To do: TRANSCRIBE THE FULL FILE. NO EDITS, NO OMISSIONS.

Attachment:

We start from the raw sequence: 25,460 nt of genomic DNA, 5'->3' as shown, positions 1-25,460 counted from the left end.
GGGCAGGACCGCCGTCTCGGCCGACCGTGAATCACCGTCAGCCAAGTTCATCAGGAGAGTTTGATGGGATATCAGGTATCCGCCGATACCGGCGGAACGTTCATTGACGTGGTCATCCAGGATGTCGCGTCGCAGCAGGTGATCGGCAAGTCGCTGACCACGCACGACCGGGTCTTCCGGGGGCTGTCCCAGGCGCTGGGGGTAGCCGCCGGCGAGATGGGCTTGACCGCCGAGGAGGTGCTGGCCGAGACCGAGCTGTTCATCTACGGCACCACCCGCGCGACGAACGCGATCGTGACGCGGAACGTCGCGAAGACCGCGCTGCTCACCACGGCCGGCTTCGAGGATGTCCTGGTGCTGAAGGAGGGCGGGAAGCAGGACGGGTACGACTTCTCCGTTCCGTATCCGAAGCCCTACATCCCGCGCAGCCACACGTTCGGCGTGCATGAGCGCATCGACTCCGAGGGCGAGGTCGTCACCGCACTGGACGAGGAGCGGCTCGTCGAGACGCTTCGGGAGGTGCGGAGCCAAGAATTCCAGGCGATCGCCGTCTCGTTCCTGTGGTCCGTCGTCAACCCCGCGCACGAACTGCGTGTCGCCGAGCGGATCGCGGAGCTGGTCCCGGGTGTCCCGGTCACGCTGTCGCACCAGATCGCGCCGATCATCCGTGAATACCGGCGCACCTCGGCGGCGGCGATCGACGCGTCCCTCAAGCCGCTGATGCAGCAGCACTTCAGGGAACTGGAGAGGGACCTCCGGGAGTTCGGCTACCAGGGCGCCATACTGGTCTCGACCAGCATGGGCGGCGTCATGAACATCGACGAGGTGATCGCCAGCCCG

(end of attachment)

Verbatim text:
We start from the raw sequence: 25,460 nt of genomic DNA, 5'->3' as shown, positions 1-25,460 counted from the left end.
GGGCAGGACCGCCGTCTCGGCCGACCGTGAATCACCGTCAGCCAAGTTCATCAGGAGAGTTTGATGGGATATCAGGTATCCGCCGATACCGGCGGAACGTTCATTGACGTGGTCATCCAGGATGTCGCGTCGCAGCAGGTGATCGGCAAGTCGCTGACCACGCACGACCGGGTCTTCCGGGGGCTGTCCCAGGCGCTGGGGGTAGCCGCCGGCGAGATGGGCTTGACCGCCGAGGAGGTGCTGGCCGAGACCGAGCTGTTCATCTACGGCACCACCCGCGCGACGAACGCGATCGTGACGCGGAACGTCGCGAAGACCGCGCTGCTCACCACGGCCGGCTTCGAGGATGTCCTGGTGCTGAAGGAGGGCGGGAAGCAGGACGGGTACGACTTCTCCGTTCCGTATCCGAAGCCCTACATCCCGCGCAGCCACACGTTCGGCGTGCATGAGCGCATCGACTCCGAGGGCGAGGTCGTCACCGCACTGGACGAGGAGCGGCTCGTCGAGACGCTTCGGGAGGTGCGGAGCCAAGAATTCCAGGCGATCGCCGTCTCGTTCCTGTGGTCCGTCGTCAACCCCGCGCACGAACTGCGTGTCGCCGAGCGGATCGCGGAGCTGGTCCCGGGTGTCCCGGTCACGCTGTCGCACCAGATCGCGCCGATCATCCGTGAATACCGGCGCACCTCGGCGGCGGCGATCGACGCGTCCCTCAAGCCGCTGATGCAGCAGCACTTCAGGGAACTGGAGAGGGACCTCCGGGAGTTCGGCTACCAGGGCGCCATACTGGTCTCGACCAGCATGGGCGGCGTCATGAACATCGACGAGGTGATCGCCAGCCCG